Islam Plays Diverse Roles in New Arab Regimes

Article Summary
Each of the revolutions sweeping the Arab world has resulted in a different formula for the establishment of a new ruling order. But in every affected country, be it Tunisia, Egypt or Libya, Islam will play a significant role in the formation of the new government. Talal Salman explores how the different contexts of various Arab states will affect how Islam is employed in renegotiating the social contract.

Finally, the streets of Arab cities, towns and countrysides belong to the people--all the people. Ordinary laborers and intellectuals, business owners and employees, city dwellers and shepherds, physicians, engineers, lawyers--and everyone under God’s great sky.

The streets no longer belong to the security forces; they no longer seem empty even when crowded with passersby and the Sultan’s convoys.

Suddenly, it is those in the streets who are calling the shots.

Those who occupied the streets--unexpectedly and without prior organization--were not merely dreamers. They wanted change even though they were unsure of their own capacities.

They were not united. Their coming together did not mean they agreed on how events should unfold after their chance encounter. They had to get acquainted; they had to debate one another before finding common ground and discovering on what level, and over which points, they disagreed. For they neither shared a common political past nor a vision of what should come next. Also, what is most dangerous, they were not given the necessary time to discuss, and prepare for, an agreement over future plans.

Furthermore, some of them have had extensive experience, born of a certain intellectual perspective that had practical applications in opposing the Sultan’s regime. This experience came from peace offerings and confrontations, jail, exile and appeasement, holding parliamentary seats and being marginally involved in government. Others have arrived burdened with their own opinions and dreams of climbing the peaks of democracy. These dreams were carried on the demonstrators’ shoulders, bolstered by the support of established democracies led by the Americans.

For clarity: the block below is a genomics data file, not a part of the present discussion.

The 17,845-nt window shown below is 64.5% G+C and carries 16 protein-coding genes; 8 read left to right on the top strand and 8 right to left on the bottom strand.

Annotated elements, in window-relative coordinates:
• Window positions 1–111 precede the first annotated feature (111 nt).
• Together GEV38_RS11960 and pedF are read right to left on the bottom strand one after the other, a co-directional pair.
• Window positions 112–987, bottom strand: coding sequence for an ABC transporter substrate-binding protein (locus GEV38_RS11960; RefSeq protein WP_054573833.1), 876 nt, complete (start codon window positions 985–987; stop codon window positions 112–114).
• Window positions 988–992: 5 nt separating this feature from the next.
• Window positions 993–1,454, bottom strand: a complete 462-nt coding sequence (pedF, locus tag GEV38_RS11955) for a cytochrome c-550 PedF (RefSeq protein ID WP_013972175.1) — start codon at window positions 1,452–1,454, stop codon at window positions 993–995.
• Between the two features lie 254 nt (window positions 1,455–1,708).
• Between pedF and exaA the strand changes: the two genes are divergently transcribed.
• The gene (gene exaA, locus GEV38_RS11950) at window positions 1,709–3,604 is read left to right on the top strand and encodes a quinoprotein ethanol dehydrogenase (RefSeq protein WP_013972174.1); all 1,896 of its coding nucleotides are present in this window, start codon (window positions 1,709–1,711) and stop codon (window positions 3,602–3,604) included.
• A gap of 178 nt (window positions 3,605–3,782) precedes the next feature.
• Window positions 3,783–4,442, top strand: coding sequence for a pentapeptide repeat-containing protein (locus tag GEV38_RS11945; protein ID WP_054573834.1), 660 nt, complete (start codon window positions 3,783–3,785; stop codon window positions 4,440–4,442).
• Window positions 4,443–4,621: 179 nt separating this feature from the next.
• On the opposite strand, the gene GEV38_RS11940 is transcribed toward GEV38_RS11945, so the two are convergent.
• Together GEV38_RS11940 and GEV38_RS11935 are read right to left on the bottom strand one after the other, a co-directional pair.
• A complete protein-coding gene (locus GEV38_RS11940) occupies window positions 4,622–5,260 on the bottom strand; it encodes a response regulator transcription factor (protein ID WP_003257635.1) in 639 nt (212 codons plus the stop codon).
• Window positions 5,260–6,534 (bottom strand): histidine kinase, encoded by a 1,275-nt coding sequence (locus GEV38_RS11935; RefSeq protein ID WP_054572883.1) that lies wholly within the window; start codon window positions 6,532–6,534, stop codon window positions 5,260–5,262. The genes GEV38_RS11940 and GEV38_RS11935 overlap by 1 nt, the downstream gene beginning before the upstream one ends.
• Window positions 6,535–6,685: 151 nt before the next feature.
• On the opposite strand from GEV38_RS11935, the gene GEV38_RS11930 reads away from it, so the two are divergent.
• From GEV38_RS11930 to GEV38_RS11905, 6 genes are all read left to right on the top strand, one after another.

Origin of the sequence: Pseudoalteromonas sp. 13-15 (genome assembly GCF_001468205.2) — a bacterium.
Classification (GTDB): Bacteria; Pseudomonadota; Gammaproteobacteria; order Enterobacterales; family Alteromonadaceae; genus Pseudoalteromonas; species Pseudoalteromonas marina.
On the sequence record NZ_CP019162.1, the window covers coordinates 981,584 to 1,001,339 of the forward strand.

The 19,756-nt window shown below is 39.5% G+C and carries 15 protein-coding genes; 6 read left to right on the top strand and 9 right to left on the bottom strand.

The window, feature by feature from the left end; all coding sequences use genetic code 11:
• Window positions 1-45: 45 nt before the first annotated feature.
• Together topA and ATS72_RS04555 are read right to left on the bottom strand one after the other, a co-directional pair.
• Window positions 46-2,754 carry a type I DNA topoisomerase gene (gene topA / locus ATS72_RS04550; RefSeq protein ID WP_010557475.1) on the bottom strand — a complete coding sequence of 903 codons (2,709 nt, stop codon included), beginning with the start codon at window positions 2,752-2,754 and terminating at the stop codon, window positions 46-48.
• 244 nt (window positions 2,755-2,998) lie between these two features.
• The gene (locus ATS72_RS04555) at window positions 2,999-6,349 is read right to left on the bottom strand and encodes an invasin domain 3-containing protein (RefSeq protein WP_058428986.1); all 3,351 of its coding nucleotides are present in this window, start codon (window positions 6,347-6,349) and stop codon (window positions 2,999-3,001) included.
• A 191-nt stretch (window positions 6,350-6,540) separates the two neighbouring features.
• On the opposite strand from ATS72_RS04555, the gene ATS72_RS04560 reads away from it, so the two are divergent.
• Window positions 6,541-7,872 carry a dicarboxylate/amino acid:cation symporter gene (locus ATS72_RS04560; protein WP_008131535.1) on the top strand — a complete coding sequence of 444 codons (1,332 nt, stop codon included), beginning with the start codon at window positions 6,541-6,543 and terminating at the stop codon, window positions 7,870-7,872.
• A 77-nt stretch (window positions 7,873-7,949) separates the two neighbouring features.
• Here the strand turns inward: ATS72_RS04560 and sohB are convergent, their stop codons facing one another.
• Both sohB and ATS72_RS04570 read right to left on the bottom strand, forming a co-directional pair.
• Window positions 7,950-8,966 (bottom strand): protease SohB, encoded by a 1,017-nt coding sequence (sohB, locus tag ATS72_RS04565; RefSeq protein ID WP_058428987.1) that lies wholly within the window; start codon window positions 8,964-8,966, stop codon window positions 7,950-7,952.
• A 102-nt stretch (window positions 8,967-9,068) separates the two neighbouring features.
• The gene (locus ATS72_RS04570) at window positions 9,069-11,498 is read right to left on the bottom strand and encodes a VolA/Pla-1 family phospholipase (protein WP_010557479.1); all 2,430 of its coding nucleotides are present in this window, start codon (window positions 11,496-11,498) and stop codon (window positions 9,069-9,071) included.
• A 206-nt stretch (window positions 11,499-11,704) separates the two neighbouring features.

Previously, and until very recently, the demonstrators that filled the streets were driven either by their emotions or orders from others: They used to angrily demonstrate against the Mubarak regime’s failure to back Palestine. They also raged at the regime’s cowardice and inability to stand up to Israeli invasions that went beyond Jerusalem, the West Bank and the Gaza strip--those that reached all the way into their own capitals and beyond.

At other times, they filled the streets under orders from the Sultan, to support  him against “others”--be they conspiring states and regimes, or suspicious entities that the Sultan’s whims might ultimately decide include them, the people!

Where do we go from here?

That has been the explosive question after the Mubarak regime redeemed itself by sacrificing its own head!

The regime’s allies have appropriated the squares and proclaimed to the protesters: You have successfully toppled the tyrant! Congratulations! You have accomplished a blessed task. Allow yourselves time to rest now and let us save the state’s remnants! The state is necessary for life--it is even the source of life. Let us protect the state while you busy yourselves with agreeing on your future regime!

In many an Arab capital, the streets were emptied of their people and replaced by controversy.

In three of the four Arab countries which have experienced a revolution, the  uprising succeeded in toppling the regime. But victory was lost amid the chaos and was replaced by anxiety, confusion and uncertainty about a successor. This led to an inability to form a government with the speed and determination necessary to do so.

Only Tunisia seems to have overcome this impasse, temporarily perhaps, because Zine el Abidine Ben Ali’s regime chose to flee with its riches--having been let down by the army, whose real leadership turned out to be independent from the Palace at Carthage.

Furthermore, Ben Ali’s “heirs,” who returned from faraway exiles, were able to organize their ranks thanks to external support, which quickly became apparent, and which they themselves didn’t hesitate to reveal by announcing their agenda from the heart of Washington. In effect, the former exiles’ agenda was a westernized, edited and modified version of the Muslim Brotherhood’s agenda. It first appeased Paris, and then the rest of the West, including Erdogan’s Turkey and Sheikh Hamad’s Qatar with his bountiful blessings of bags of gold!